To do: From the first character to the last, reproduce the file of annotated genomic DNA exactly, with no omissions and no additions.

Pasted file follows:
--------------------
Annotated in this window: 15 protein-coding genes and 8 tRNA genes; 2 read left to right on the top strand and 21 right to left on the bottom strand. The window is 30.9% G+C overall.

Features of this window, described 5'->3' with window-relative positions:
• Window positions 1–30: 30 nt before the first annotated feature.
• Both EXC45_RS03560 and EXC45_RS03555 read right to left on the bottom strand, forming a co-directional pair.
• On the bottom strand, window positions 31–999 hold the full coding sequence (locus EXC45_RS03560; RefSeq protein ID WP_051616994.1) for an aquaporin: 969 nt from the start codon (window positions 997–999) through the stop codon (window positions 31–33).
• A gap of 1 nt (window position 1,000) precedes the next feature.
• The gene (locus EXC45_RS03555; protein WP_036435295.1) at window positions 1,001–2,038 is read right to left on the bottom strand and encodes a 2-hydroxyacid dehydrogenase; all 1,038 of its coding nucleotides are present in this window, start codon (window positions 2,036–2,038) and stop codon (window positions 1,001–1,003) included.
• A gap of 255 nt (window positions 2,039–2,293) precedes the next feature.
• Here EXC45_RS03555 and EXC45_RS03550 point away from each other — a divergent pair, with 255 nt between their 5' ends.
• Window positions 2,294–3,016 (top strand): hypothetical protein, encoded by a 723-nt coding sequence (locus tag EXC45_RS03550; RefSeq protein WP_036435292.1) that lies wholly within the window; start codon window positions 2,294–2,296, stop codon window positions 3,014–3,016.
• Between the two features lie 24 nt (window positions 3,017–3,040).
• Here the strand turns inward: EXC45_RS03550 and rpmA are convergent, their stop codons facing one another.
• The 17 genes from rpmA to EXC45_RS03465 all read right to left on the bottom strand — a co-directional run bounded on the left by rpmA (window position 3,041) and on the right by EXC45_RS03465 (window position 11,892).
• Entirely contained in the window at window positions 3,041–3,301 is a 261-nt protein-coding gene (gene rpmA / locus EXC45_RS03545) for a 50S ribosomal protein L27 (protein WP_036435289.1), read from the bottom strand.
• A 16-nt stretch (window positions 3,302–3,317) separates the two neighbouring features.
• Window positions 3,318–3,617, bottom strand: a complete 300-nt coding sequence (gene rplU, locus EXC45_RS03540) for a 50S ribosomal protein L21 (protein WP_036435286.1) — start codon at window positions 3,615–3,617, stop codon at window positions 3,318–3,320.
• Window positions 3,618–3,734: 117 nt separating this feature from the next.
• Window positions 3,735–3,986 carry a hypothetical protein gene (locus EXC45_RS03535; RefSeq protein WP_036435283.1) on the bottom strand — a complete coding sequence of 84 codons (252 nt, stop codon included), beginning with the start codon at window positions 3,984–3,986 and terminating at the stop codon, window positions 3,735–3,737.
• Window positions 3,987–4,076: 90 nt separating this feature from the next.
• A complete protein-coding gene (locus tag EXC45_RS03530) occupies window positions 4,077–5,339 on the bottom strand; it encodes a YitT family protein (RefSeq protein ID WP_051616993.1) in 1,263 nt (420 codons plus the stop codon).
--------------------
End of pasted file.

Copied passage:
Annotated in this window: 15 protein-coding genes and 8 tRNA genes; 2 read left to right on the top strand and 21 right to left on the bottom strand. The window is 30.9% G+C overall.

Features of this window, described 5'->3' with window-relative positions:
• Window positions 1–30: 30 nt before the first annotated feature.
• Both EXC45_RS03560 and EXC45_RS03555 read right to left on the bottom strand, forming a co-directional pair.
• On the bottom strand, window positions 31–999 hold the full coding sequence (locus EXC45_RS03560; RefSeq protein ID WP_051616994.1) for an aquaporin: 969 nt from the start codon (window positions 997–999) through the stop codon (window positions 31–33).
• A gap of 1 nt (window position 1,000) precedes the next feature.
• The gene (locus EXC45_RS03555; protein WP_036435295.1) at window positions 1,001–2,038 is read right to left on the bottom strand and encodes a 2-hydroxyacid dehydrogenase; all 1,038 of its coding nucleotides are present in this window, start codon (window positions 2,036–2,038) and stop codon (window positions 1,001–1,003) included.
• A gap of 255 nt (window positions 2,039–2,293) precedes the next feature.
• Here EXC45_RS03555 and EXC45_RS03550 point away from each other — a divergent pair, with 255 nt between their 5' ends.
• Window positions 2,294–3,016 (top strand): hypothetical protein, encoded by a 723-nt coding sequence (locus tag EXC45_RS03550; RefSeq protein WP_036435292.1) that lies wholly within the window; start codon window positions 2,294–2,296, stop codon window positions 3,014–3,016.
• Between the two features lie 24 nt (window positions 3,017–3,040).
• Here the strand turns inward: EXC45_RS03550 and rpmA are convergent, their stop codons facing one another.
• The 17 genes from rpmA to EXC45_RS03465 all read right to left on the bottom strand — a co-directional run bounded on the left by rpmA (window position 3,041) and on the right by EXC45_RS03465 (window position 11,892).
• Entirely contained in the window at window positions 3,041–3,301 is a 261-nt protein-coding gene (gene rpmA / locus EXC45_RS03545) for a 50S ribosomal protein L27 (protein WP_036435289.1), read from the bottom strand.
• A 16-nt stretch (window positions 3,302–3,317) separates the two neighbouring features.
• Window positions 3,318–3,617, bottom strand: a complete 300-nt coding sequence (gene rplU, locus EXC45_RS03540) for a 50S ribosomal protein L21 (protein WP_036435286.1) — start codon at window positions 3,615–3,617, stop codon at window positions 3,318–3,320.
• Window positions 3,618–3,734: 117 nt separating this feature from the next.
• Window positions 3,735–3,986 carry a hypothetical protein gene (locus EXC45_RS03535; RefSeq protein WP_036435283.1) on the bottom strand — a complete coding sequence of 84 codons (252 nt, stop codon included), beginning with the start codon at window positions 3,984–3,986 and terminating at the stop codon, window positions 3,735–3,737.
• Window positions 3,987–4,076: 90 nt separating this feature from the next.
• A complete protein-coding gene (locus tag EXC45_RS03530) occupies window positions 4,077–5,339 on the bottom strand; it encodes a YitT family protein (RefSeq protein ID WP_051616993.1) in 1,263 nt (420 codons plus the stop codon).